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From Jukka Zitting <jukka.zitt...@gmail.com>
Subject Re: Oak & JCR versioning
Date Mon, 03 Dec 2012 15:41:51 GMT

On Mon, Dec 3, 2012 at 5:17 PM, Marcel Reutegger <mreutegg@adobe.com> wrote:
>> or explicitly modify a version history
> why would you want to do that? I think it is better to limit the possible
> modifications to what the spec allows you to do.

There are various potential scenarios where you might want to do
something like that. For example when modifying a node type, it would
be useful if I could also adjust all past versions of affected nodes
to match the new type definition. Otherwise I wouldn't be able to
check out those versions anymore.

>> or a checked out node in ways that don't fit within
>> the mentioned predefined operations.
> there wouldn't be any restrictions in this case. you can do whatever
> you want with a checked out node. I probably missed something.
> Can you describe in more detail what you mean here?

One good example of a potential versioning operation that isn't
covered by JCR 2.0 is rebase, i.e. adjusting the base version of a
node without having to first restore that version and then re-apply
all changes.

It might be that we never need to support anything like that in
practice, but I'd rather design the system so that we don't need to
change the core implementation to support extensions like that.

>> I wouldn't want to run into cases
>> where a client can't do something it wants because doing so would
>> trigger unwanted content modifications by the commit hooks.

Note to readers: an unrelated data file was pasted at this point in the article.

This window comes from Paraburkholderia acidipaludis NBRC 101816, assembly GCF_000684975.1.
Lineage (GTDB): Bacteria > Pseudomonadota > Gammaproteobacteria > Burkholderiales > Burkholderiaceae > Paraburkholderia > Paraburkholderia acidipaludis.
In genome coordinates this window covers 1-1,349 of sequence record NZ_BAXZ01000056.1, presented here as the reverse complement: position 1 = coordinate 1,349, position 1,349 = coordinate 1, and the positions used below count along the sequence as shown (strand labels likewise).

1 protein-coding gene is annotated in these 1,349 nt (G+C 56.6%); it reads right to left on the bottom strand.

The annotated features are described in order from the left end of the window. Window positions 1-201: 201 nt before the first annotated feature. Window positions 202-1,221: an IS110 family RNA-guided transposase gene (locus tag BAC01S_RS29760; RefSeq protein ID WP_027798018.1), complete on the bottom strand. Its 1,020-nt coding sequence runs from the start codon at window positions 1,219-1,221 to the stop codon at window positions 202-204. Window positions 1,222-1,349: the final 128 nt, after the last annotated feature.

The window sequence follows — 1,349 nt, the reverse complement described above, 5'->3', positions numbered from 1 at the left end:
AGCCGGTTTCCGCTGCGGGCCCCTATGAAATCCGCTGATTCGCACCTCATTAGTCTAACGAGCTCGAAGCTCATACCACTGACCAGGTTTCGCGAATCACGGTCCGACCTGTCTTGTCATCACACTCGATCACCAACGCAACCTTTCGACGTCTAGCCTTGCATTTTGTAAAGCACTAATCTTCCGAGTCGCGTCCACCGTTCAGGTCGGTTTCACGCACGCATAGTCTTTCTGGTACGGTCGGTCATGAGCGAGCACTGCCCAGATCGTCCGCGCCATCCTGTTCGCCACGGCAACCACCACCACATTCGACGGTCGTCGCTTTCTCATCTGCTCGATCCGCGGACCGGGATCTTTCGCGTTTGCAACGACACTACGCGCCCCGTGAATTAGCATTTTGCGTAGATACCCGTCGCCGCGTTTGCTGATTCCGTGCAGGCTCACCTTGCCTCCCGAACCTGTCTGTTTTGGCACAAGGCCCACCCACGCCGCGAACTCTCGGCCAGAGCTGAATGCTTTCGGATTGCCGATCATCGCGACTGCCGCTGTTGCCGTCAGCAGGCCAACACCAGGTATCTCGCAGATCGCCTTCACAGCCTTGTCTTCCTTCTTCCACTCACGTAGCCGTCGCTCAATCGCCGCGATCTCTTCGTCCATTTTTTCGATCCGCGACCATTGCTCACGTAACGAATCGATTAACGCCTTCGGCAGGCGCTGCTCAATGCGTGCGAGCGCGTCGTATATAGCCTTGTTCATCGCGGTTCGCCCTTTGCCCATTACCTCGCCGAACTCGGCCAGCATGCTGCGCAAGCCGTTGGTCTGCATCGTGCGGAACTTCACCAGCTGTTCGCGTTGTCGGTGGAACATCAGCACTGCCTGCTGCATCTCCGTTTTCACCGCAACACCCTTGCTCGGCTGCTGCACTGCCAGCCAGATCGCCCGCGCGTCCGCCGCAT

> can you give an example?

One potential use case would be a "partial checkin" where we want to
create a new version with just a subset of the modified content in the
checked out node (like you can easily do with svn or git). Can we do
that without triggering a full checkin or checkpoint operation from a
content hook?

> yes, that would also work. though, it requires you to use those classes
> on top of the oak-api when you want to provide remoting for version
> operations. with my approach one could simply perform content
> modifications on the oak api to trigger the version operations.

A remoting layer can be made to expose also higher level operations
above the Oak API. For example, if the versioning code was
encapsulated in something like a VersioningOperations utility class
the oak-http component could use it to provide direct HTTP access to
such versioning oprations. A remote oak-jcr client could then use
something like a VersioningOperationsOverHttp subclass to replace the
direct Oak API code with higher-level alternatives.


Jukka Zitting

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